How Consumers in Different Income Brackets Spend Money

Different Priorities for People in Different Income Groups

According to the U.S. Bureau of Labor Statistics, people from across the income spectrum have different priorities when it comes to their spending. The graph below from shows average spending patterns for U.S. households in 3 income categories — one just below the poverty line, one at the middle of the income distribution, and finally one at the top of the distribution. 🙂

Here are some interesting notes to take away from this data:

  • Everyone pretty much spends the same ratio of their income on housing, clothing, shoes, and entertainment.
  • Poorer households tend to spend a larger share of their income on home cooked meals and utilities.
  • Richer households allocate a bigger chunk of their spending to education and saving for retirement.

Some expenses are more elastic than others. They take up a bigger piece of the household budget if the household has more access to money. Earning more income is generally a good thing for financial security. But if all new income is being squandered on entertainment then that’s not going to help someone in retirement.

Since my priority is financial independence here is how I like to use the information from the chart. The average person buys a bigger home when he makes a bigger income, as represented by the data. But housing is one of the largest expenses and does not need to be bigger than necessary. By living in my current home for the past 8 years while doubling my income I have effectively reduced my spending on housing by 50% over time. 🙂 I can use these savings to put towards my retirement portfolio so I can reach FI/RE sooner. The same concept can be applied to transportation and gasoline as well. Instead of upgrading to a gas-guzzling luxury SUV, I’m still driving my 10 year old hatchback.

The idea is to keep expenses the same, while increasing income, and investing the difference. 🙂 Of course there are times when it’s appropriate to capitulate to lifestyle inflation. When I start a family I will probably need a larger home and a bigger car. Knowing when to delay gratification, and when to upgrade is a personal decision that everyone is capable of making for themselves in their own way. That’s why personal finance doesn’t start with our money. It actually starts with our personal priorities and values, I think.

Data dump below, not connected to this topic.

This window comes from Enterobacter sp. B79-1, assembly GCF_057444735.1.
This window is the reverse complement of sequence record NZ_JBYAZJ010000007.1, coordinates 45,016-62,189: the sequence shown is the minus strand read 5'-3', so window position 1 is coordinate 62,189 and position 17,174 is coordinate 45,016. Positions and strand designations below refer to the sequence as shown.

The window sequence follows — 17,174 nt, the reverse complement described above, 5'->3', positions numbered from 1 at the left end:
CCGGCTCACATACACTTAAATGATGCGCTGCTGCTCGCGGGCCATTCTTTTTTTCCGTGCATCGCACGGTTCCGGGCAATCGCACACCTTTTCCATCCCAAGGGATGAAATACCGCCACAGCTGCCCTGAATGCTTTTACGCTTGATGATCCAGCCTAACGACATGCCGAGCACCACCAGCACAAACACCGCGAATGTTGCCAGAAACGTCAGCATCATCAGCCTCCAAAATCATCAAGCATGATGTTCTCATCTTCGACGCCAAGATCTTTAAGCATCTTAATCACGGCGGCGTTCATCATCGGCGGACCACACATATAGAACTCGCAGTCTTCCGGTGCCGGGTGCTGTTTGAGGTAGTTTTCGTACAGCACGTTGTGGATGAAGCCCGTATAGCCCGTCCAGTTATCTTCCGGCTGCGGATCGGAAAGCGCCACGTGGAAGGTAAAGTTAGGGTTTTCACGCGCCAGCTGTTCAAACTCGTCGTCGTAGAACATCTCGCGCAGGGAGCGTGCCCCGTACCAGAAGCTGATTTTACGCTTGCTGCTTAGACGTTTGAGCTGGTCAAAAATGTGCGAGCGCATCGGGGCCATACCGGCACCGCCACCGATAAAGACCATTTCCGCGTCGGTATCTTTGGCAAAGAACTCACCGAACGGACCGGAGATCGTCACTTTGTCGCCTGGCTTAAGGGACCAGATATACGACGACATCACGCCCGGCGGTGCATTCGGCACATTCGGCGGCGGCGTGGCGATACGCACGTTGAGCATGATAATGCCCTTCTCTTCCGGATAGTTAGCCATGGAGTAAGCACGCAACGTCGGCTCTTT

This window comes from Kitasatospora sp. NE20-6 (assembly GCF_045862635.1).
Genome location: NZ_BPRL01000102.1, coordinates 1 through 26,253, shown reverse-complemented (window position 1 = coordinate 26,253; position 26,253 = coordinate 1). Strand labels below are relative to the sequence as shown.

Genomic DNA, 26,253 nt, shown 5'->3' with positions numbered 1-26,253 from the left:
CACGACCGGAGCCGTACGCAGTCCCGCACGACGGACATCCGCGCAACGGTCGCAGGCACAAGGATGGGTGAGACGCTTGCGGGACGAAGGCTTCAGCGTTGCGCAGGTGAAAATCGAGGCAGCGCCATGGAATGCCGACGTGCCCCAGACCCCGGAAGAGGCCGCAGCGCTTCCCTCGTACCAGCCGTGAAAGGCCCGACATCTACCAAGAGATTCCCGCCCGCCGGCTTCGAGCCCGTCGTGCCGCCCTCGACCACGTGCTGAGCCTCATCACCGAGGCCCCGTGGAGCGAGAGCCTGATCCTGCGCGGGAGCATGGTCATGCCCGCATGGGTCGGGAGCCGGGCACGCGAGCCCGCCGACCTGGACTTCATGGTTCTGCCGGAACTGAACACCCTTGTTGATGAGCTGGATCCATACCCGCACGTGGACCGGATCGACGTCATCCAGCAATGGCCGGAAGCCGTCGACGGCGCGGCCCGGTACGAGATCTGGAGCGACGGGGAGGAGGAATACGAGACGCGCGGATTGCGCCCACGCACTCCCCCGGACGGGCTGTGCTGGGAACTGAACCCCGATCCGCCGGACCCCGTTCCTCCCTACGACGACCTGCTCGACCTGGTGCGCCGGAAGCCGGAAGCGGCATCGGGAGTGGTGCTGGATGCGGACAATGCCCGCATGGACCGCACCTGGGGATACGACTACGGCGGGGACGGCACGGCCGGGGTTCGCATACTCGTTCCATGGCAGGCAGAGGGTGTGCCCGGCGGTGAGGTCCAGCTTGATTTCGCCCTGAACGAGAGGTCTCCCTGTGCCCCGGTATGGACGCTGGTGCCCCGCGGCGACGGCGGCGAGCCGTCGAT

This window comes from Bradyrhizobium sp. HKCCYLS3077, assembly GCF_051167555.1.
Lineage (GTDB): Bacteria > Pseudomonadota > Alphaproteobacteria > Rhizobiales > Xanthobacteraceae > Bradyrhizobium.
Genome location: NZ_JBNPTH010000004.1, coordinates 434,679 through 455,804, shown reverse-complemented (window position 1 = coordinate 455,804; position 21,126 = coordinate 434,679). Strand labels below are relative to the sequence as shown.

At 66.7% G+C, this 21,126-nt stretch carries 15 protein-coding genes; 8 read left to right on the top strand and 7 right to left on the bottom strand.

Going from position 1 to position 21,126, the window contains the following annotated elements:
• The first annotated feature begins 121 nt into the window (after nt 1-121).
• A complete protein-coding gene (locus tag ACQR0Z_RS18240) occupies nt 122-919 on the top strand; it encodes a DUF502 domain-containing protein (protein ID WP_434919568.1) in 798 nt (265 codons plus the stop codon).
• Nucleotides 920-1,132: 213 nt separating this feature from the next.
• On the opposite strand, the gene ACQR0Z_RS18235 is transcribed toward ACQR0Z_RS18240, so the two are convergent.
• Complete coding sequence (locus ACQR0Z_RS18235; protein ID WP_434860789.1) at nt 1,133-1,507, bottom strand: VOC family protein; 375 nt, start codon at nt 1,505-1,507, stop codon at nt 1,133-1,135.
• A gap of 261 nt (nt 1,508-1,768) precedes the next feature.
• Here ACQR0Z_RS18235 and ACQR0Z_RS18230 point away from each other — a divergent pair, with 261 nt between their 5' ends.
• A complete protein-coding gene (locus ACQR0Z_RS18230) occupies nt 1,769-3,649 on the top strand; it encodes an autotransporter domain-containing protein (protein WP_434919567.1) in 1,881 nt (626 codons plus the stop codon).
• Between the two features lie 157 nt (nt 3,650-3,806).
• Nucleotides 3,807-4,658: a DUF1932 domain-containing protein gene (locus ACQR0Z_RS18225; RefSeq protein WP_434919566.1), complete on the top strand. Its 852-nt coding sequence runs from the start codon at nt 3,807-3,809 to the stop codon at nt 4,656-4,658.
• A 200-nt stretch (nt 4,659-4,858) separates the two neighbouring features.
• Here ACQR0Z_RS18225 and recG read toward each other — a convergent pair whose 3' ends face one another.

Random Useless Fact:

Say what you want about North Korea, but they are better at celebrating Earth Day than any other country.

Author: Liquid Independence

Editor in Chief at Freedom 35 Blog.

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05/15/2017 4:47 pm

I hear you don keeping housing costs low. My 15-year mortgage payment is just 13% of my salary – or about half what the infographic states. Add no other debt to the mix and it leaves thousands of dollars per month that I can invest in different ways.

Adriana @MoneyJourney
05/15/2017 11:38 pm

Personal priorities and values are indeed what count most. We’re a normal income household and still, frugality is a priority in most cases: I cook at home almost on a daily basis (as a result we do pay more for utilities), we rarely eat out, we spend less on clothes and shoes than many would consider “normal”, etc. Right now, saving money is more important than a pair of shoes we’re probably not gonna wear. Just like downsizing meant spending less on housing. But in the future.. who knows how our priorities will change?

Mrs. Picky Pincher
05/16/2017 5:16 am

Agh, it’s sad that none of this is super shocking. The rich can afford to eat out more, save for retirement, and education. It’s much harder to achieve FIRE (or even just get by) when you have a lower income, since most of the funds are eaten up by non-negotiable expenses, like housing.